Luxurious pileup ends race
An outing of luxury sportscar enthusiasts ended in an expensive freeway pileup — smashing a stunning eight Ferraris, a Lamborghini and two Mercedes. Police said they believe the accident on Sunday was touched off when the driver of one of the Ferraris tried to change lanes and hit the median barrier. He spun across the freeway and the other cars collided while trying to avoid hitting his car. Video of the crash aired by NTV, a major national network, showed several smashed, bright red Ferraris cluttering the freeway. No one was seriously injured, but police in Yamaguchi Prefecture said 10 people were treated for bruises and cuts. Police said 14 cars were involved altogether.
King calls for unity
King Bhumibol Adulyadej called for his countrymen to unite against the worst floods in half a century. The monarch spoke to mark his 84th birthday and amid deep political divisions plaguing the country. Bhumibol spoke yesterday at the ceremonial Grand Palace for about five minutes after being driven from a nearby hospital where he has been staying for more than two years. More than one-fifth of the nation’s 64 million people have been affected by the ongoing flood crisis, which began in late July. The king was originally hospitalized in September 2009 with a lung inflammation. Official statements said he remained at the hospital for physical therapy and nourishment to recover his strength.
Smog cancels Beijing flights
Beijing authorities cancelled hundreds of flights and shut highways as thick smog descended on the nation’s capital on Sunday and yesterday, reducing visibility at one of the world’s busiest airports. Air quality in Beijing reached “hazardous” levels yesterday, according to the US embassy, which conducts its own measurements, while Xinhua news agency said pollution was likely to reach “dangerous” levels. Nearly 400 flights were canceled on Sunday, state television network CCTV reported. By midday yesterday, Beijing’s main airport — the second busiest in the world — had canceled 132 domestic and five international flights, according to its Web site.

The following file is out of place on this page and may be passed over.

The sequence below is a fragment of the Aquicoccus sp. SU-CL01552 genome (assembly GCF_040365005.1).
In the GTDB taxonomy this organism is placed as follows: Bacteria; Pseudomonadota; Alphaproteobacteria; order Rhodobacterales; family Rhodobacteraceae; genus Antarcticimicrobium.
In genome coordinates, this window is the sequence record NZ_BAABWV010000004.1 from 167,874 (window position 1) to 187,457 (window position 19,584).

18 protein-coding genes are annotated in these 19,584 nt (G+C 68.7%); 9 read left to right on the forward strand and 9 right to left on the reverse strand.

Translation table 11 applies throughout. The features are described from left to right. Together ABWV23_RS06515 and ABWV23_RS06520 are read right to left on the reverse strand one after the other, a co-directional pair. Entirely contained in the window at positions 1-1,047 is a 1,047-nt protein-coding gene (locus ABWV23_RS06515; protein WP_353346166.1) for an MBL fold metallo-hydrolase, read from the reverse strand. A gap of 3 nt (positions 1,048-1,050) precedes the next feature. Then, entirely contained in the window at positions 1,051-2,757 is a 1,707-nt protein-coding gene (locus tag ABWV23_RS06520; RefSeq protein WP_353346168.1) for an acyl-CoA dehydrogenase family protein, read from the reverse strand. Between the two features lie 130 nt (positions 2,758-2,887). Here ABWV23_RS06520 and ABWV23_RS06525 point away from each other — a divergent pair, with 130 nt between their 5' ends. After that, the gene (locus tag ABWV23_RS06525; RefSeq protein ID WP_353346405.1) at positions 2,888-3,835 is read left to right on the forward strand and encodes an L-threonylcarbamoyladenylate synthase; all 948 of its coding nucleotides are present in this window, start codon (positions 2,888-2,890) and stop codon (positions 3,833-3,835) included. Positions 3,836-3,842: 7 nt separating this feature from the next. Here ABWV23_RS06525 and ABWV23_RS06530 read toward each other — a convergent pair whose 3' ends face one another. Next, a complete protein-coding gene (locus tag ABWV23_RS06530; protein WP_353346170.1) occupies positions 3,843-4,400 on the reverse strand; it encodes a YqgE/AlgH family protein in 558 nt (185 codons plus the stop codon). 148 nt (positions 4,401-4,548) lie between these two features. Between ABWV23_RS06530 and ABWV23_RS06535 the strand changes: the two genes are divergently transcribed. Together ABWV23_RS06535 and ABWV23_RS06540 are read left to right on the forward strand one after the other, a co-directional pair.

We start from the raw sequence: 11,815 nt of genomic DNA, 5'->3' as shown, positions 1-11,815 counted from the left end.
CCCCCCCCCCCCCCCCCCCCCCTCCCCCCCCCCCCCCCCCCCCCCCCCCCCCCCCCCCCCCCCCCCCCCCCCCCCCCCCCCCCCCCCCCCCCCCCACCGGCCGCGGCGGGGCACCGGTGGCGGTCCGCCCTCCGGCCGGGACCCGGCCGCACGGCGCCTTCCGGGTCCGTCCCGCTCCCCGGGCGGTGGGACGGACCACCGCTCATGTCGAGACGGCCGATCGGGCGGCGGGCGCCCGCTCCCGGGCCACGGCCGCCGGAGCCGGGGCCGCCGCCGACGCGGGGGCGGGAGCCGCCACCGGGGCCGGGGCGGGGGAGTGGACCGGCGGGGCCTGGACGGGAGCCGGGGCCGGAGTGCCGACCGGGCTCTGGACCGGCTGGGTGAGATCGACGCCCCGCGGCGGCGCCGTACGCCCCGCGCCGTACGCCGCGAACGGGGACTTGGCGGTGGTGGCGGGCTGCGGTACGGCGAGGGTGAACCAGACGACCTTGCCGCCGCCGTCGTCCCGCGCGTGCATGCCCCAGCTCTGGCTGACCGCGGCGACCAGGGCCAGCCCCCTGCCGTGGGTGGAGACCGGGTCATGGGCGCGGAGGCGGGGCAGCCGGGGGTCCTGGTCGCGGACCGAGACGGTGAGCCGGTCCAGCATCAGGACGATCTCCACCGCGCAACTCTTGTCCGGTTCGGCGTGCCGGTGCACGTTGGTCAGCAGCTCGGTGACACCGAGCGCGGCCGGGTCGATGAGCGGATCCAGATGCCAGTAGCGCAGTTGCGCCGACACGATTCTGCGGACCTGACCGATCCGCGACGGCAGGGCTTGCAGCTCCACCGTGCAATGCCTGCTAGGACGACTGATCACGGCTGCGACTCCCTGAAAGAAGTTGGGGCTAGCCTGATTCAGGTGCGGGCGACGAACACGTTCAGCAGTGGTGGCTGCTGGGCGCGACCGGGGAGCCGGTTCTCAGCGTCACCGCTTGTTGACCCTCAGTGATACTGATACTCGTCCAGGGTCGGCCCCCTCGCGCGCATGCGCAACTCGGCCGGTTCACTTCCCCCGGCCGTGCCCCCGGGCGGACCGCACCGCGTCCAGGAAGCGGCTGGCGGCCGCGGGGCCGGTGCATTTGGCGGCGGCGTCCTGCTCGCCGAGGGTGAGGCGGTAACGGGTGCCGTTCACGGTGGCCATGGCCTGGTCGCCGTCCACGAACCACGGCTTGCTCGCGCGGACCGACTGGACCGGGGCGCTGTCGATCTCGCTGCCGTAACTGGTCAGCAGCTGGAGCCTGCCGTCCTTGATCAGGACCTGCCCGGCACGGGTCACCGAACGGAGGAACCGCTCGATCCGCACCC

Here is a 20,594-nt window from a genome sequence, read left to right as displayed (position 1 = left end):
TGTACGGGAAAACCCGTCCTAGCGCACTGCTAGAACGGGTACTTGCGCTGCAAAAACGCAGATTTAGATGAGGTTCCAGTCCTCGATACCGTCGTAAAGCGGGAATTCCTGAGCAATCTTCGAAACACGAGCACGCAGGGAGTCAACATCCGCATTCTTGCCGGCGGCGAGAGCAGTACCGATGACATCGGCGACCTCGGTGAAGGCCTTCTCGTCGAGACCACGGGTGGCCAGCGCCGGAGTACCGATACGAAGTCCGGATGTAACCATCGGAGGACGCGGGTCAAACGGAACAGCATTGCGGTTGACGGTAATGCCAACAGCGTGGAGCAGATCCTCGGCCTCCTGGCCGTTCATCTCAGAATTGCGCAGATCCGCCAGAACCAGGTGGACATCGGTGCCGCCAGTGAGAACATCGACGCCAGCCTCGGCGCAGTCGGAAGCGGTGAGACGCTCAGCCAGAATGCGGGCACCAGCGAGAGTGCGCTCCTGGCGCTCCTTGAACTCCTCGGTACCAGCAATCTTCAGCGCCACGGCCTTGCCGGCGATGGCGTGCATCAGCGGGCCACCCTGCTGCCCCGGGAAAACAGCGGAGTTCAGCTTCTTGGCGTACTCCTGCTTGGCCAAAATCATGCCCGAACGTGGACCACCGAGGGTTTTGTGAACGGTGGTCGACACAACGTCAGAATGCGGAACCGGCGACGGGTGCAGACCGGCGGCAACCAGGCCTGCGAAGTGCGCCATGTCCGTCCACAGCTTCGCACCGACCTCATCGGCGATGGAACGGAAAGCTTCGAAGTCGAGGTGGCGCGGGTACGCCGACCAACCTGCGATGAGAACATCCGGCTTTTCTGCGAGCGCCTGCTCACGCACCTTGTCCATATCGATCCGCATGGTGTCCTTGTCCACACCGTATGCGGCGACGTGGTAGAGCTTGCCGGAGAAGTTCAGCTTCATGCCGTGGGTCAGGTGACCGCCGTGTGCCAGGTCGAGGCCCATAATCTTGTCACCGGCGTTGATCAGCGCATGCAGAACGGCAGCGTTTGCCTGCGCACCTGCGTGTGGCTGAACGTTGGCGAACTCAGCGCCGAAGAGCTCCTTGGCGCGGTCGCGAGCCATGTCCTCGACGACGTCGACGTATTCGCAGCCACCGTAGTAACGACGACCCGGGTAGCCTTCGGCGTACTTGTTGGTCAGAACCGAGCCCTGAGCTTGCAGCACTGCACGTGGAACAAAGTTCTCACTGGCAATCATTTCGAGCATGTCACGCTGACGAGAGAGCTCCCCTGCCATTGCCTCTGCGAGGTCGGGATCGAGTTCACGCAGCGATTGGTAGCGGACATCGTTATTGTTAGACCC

Alleged poachers charged
Six Chinese fishermen accused of poaching endangered sea turtles were charged in a court yesterday, part of efforts to protect threatened wildlife along the country’s coastline. Authorities discovered a batch of giant green turtles after intercepting the fishermen’s speedboat in waters off the western province of Palawan on Friday, military spokesman Major Niel Estrella said. A joint team from the navy, coast guard and the Department of Environment and Natural Resources made the seizure. Nine of the turtles were already dead, but three were released alive back into the waters after being tagged, said Glenda Cadigal, a wildlife specialist at the Palawan Council. Authorities filed criminal charges under the Wildlife Act and Fisheries Code at the Palawan Regional Trial Court in Puerto Princessa, said Adelina Villena, chief lawyer for the government’s Palawan Council for Sustainable Development. If found guilty on all charges, the fishermen would face up to 24 years in prison.
Free press blogger arrested
Authorities arrested a blogger on Sunday who was traveling to Jordan to attend a conference on freedom of the press in the region, her friends said. Razan Ghazzawi, 30, is the latest among scores of bloggers and journalists arrested since the break out of street protests against President Bashar al-Assad. “She was arrested as she presented her passport to immigration at the Syrian border post of Nassib to cross to Jordan,” one of her friends said. Ghazzawi’s last posting on www.razanghazzwi.com reported the release of fellow blogger Hussein Ghreir, freed last week after 37 days in jail. Ghazzawi said Ghreir was lucky because he had spent most of his incarceration in a regular jail, compared with detention at secret police dungeons, home to “the worst kinds of torture.”